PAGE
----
Want to make the world a healthier place? A pair of ecologists from the University of Minnesota say hold the bacon, burgers and brisket, and opt for Mediterranean, pescatarian or vegetarian diets. The scientists examined these three diets with an eye toward human health, as well as the planet's well-being, and argue that improved culinary habits is a path to a more robust constitution.
"We showed that the same dietary changes that can add about a decade to our lives can also prevent massive environmental damage," said lead study author and global ecosystems expert David Tilman, in a statement.
That eating more greens and less meat is good for both you and your planet is not exactly a new conceit, but the researchers took an explicit look at the potential for 22 types of foodstuffs to impact climate change. Per gram of protein, the greenhouse gas emissions of ruminant animals - cattle, sheep, goats, elk and their ilk - far outstripped that of any other type of food. Emissions per gram protein from growing legumes, on the other hand, was 250 times less than that of ruminants, the scientists reported in the journal Nature on Wednesday.
The researchers' forecast for the global diet of 2050 (the average menu of what everyone's eating everywhere), however, indicates an upswing in pork, dairy and meat consumption by about 25 to 50 percent. A growing middle class in countries like China and India will be the force behind the shift, according to Tilman and his colleague, University of Minnesota graduate student Michael Clark. And that, they say, comes with an associated increase in illnesses like diabetes and heart disease.
There are a few studies that indicate vegetarians live longer than their gristle-and-fat-chewing neighbors. However - and this is an important caveat - the average vegetarian may also be less likely to smoke, less likely to drink, more likely to be hitched and more likely to exercise (all things that are linked to more time on this green earth). It's tough to say if vegetarians are healthier than non-vegetarians specifically as a result of their dietary choices. A review of the medical literature wasn't able to determine if vegetarians with arthritis have improved symptoms, for example, though another meta-analysis found non-meat-eaters have lower blood pressure. The American Cancer Society highlights a handful of reports that found lower rates of prostate and colon cancer among vegetarians, but cautions that "exercise and other healthy habits" could also be the reason for lower rates.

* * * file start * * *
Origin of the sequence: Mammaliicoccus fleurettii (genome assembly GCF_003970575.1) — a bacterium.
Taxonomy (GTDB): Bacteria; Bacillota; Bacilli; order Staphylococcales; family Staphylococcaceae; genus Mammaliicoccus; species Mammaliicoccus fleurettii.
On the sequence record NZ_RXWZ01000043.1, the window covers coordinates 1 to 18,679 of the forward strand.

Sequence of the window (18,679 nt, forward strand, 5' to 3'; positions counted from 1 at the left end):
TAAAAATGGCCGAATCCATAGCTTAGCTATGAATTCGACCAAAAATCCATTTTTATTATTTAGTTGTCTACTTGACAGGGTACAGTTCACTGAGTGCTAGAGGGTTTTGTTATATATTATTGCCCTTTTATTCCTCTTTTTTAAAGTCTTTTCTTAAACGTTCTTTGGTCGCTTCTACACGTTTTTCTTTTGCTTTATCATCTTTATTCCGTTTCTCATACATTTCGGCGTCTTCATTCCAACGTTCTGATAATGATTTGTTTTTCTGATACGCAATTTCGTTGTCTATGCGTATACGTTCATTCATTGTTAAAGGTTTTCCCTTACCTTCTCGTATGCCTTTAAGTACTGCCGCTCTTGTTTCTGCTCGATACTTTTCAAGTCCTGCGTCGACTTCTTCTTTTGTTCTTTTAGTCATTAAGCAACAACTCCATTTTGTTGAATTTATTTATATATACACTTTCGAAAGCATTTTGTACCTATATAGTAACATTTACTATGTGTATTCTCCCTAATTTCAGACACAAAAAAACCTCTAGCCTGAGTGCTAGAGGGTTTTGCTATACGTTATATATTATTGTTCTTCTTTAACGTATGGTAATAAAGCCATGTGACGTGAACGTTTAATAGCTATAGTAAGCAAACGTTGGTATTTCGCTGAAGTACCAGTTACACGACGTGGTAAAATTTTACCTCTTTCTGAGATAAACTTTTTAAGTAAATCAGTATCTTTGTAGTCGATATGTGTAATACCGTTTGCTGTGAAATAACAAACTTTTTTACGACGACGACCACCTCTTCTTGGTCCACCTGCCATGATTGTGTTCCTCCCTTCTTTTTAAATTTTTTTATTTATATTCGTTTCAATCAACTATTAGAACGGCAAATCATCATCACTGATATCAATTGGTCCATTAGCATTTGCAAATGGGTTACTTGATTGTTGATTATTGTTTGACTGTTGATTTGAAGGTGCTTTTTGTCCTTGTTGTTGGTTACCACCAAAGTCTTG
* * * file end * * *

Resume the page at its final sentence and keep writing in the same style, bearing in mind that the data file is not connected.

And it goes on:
Although cutting back on meat may or may not cure what ails you, from an environmental standpoint it certainly eases the pain. A worldwide shift to a diet with less meat would curb the conversion of forest into farmland, stopping the "destruction of an area of tropical forests and savannas as large as half of the United States," Tilman said. Moreover, he pointed out, such a shift would cut out roughly the same amount of greenhouse gas that cars, planes, train and boats currently emit.